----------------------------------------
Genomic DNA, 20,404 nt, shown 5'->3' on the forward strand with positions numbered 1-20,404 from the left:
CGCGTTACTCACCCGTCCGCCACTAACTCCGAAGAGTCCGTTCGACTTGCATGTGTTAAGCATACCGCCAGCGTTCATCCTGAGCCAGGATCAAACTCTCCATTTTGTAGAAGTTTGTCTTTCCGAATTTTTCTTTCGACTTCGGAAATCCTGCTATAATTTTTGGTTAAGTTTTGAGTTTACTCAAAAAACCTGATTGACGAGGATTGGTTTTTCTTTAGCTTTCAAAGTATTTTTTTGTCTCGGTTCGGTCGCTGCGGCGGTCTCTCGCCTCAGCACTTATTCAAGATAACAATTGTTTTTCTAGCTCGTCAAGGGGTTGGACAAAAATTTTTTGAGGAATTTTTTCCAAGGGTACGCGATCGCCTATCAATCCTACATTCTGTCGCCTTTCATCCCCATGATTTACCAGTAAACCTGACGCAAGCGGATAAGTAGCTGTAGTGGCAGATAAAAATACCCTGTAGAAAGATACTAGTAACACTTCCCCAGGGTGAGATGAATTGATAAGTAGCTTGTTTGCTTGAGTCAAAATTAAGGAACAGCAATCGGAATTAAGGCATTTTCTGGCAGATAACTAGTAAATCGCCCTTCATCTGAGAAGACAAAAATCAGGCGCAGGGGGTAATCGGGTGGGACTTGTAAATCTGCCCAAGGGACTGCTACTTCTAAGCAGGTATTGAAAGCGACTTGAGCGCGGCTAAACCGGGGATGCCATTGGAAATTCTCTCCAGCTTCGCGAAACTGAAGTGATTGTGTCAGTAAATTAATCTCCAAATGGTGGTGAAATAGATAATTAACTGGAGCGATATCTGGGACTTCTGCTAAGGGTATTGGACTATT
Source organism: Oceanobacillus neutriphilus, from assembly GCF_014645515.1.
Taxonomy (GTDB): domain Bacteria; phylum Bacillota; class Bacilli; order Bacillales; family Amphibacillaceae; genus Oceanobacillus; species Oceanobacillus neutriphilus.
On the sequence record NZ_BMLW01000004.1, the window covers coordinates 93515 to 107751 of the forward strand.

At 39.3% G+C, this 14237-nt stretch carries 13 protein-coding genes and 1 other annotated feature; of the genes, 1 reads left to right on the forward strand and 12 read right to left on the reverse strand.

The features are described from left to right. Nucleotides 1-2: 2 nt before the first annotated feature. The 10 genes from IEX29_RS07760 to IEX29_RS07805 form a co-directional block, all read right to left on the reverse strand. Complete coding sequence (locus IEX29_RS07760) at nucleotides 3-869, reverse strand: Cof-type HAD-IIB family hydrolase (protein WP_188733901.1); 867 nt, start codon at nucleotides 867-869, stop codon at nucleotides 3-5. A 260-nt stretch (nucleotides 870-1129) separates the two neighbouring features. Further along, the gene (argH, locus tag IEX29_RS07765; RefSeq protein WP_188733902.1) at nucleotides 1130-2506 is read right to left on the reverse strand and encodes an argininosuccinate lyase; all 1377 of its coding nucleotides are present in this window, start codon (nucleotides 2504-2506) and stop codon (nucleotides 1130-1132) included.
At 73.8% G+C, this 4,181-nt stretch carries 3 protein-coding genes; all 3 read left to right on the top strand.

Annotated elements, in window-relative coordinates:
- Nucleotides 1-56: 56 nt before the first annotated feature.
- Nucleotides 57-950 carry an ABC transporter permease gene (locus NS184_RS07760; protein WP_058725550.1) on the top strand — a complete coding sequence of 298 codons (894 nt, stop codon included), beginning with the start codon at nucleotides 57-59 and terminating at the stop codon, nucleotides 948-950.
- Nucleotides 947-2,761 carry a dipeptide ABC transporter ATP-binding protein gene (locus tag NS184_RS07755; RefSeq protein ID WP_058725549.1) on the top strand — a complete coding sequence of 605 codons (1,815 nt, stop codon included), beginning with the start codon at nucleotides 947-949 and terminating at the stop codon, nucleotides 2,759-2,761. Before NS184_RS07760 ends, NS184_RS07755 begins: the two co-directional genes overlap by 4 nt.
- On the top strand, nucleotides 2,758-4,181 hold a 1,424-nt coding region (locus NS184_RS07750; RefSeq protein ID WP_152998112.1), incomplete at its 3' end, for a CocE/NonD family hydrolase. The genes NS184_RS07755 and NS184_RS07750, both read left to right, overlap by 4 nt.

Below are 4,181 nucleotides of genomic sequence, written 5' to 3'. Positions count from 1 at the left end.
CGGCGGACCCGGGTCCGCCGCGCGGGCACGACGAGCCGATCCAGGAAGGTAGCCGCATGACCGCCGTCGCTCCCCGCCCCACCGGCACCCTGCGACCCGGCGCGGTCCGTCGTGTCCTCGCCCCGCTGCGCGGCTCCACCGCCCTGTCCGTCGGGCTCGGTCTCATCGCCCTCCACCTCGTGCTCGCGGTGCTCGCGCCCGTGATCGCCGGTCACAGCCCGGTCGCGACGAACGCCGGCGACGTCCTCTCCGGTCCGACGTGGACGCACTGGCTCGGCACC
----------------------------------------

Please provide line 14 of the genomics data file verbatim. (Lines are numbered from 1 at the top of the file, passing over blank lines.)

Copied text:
Below are 4,181 nucleotides of genomic sequence, written 5' to 3'. Positions count from 1 at the left end.